‘The hard lessons I’ve learned since my life companion died’

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"Ideally you’d like to go at the same time but in normal circumstances it doesn’t happen that way, one of you goes first -- as happened in my case." Source: Getty Images

Ideally you’d like to go at the same time, but in normal circumstances it doesn’t happen that way, one of you goes first — as happened in my case. There are a few things I’ve learned in recent months that could perhaps serve as a bit of advice.

I crossed the channel to live in France after buying a small hotel there in 1989. I met my companion after divorce. I was 54 at the time and he was a young widower. He entered my cafe-bar one evening asking if he could put up a post for a cafe-concert he was holding in his restaurant and bar in a nearby village. He later told me, upon first seeing me, he had been drawn to me as if I was a magnet. We remained an item from then onwards and when we retired and sold up our businesses we bought two cottages with a ruined barn, the latter we rebuilt into a holiday home to rent out.

My companion died suddenly of a heart attack. He was nine years younger than me, so there is no telling when someone’s time is up.

One of the things I have learned is that where you each have a set of household tasks, it’s important both of you know how they are done. I had little knowledge of how to attend to jobs he had insisted he did and I had to ask a kindly neighbour to show me how to do them. However, when it came to opening factory-filled plastic containers of paraffin I used a screwdriver to break away the perforated encircling plastic, but still couldn’t turn the top, so I was forever having to ask men with a firm hand grasp to do that for me.

Remembering what evenings the different garbage bins had to be put out was another job my companion had done. Where we live, there’s a day for paper and plastic to be collected, a day for bottles, a day for grass-cuttings and other garden rubbish that has to be cut up to get in the paper sacks provided and then a day for the non-recyclable rubbish.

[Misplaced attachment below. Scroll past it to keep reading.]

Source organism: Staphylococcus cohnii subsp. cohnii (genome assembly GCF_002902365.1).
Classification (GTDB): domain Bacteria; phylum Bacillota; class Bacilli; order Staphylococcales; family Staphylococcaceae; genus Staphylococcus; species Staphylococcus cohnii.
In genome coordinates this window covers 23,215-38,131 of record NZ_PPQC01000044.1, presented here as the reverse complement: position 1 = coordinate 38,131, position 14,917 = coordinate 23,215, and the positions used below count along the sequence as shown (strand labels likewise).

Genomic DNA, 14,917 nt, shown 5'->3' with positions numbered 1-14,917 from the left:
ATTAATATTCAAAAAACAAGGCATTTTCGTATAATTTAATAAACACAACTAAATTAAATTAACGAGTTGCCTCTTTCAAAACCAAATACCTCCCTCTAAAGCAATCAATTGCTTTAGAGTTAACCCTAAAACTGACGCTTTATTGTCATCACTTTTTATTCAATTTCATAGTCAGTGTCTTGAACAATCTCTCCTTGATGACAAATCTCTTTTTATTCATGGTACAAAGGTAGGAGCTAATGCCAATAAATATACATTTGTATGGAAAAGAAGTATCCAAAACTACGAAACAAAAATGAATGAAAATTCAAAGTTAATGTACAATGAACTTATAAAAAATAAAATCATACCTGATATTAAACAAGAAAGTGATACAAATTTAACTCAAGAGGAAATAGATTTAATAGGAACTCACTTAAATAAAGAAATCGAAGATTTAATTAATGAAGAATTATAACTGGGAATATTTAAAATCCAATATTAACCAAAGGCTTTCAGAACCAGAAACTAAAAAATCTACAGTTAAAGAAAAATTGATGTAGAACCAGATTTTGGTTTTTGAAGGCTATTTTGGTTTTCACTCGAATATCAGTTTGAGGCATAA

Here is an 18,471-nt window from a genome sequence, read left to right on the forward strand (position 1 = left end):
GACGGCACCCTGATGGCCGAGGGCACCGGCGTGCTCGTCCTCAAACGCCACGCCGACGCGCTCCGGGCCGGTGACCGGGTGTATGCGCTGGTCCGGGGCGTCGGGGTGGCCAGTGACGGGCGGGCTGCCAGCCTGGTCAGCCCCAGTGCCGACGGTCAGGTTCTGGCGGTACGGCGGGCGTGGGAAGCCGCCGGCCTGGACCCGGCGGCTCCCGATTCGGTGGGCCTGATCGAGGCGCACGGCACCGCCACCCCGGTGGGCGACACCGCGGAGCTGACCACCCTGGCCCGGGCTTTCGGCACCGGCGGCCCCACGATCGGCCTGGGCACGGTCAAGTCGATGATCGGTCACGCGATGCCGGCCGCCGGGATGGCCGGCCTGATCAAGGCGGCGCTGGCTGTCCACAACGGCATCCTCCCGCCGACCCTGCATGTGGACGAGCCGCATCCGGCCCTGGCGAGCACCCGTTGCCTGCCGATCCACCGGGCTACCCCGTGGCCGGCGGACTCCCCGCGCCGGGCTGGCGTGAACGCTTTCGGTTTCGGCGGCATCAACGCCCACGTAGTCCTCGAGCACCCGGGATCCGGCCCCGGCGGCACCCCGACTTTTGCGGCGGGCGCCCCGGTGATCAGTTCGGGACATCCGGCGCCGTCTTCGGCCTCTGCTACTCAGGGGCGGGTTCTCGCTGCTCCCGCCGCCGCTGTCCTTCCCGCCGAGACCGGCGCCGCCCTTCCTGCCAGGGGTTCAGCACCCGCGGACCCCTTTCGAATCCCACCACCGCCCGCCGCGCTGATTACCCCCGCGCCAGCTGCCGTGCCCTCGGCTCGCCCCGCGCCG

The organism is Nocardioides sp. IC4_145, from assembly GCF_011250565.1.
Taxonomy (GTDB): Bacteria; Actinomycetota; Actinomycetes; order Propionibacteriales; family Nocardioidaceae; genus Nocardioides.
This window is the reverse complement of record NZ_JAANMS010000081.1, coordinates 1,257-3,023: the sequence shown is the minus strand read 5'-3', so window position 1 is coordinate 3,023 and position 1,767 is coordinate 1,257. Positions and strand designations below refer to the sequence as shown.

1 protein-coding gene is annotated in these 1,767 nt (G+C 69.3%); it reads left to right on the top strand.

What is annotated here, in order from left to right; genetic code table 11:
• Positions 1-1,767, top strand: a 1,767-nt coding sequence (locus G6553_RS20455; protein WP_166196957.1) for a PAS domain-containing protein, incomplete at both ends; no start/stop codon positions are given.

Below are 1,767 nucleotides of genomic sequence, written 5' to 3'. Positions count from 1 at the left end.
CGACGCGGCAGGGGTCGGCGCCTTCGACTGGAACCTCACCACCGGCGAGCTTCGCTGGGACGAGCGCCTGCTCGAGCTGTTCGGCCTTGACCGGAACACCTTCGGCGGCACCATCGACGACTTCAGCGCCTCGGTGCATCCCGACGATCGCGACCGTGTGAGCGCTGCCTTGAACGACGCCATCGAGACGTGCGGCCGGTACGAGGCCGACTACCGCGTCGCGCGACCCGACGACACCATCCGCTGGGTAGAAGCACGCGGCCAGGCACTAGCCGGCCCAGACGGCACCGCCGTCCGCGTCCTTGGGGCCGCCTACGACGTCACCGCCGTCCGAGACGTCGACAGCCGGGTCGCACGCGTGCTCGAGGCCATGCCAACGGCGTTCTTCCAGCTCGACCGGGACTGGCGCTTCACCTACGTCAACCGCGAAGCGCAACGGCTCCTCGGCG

When it came to tax returns, living in France, my French companion had done those, fortunately he’d got me to list my different pensions and add them up. Easy to do the two French ones, they were monthly and invariably the same rate except when one increased in the spring. However, the one from the United Kingdom varied according to the exchange rate from pound sterling to Euros. Then there was the revenue from letting out the holiday home, which I managed, but I had no idea where to put that information on the tax form. I had to ask the secretary at the council office to work that one out for me. Her father had died two years before and she was having to help her mother with such matters.

On top of that I then had to walk the dogs twice a day. When my companion was alive he would walk the dogs in the morning and I would walk the dogs in the late afternoon (when it was more convenient for me). The morning after he died I had to get up earlier than usual to walk the dogs at the time they were used to. Since then I’ve gradually trained them to have their morning walk a couple of hours later.

I’d wonder how partners and spouses cope if they’ve left the shopping or the cooking or the laundry to the other party. It would no doubt be a struggle.

I think the best way to broach the subject with each other is not to think of death separating you, but more akin to say a stay in hospital. If we’d looked at it like this, it would have been a way of learning how each of us do things and would have been a practical step and not a stressful one.

Do you and your partner share responsibilities around the house? Would you know what to do if your spouse or partner died? Where would you turn for help?

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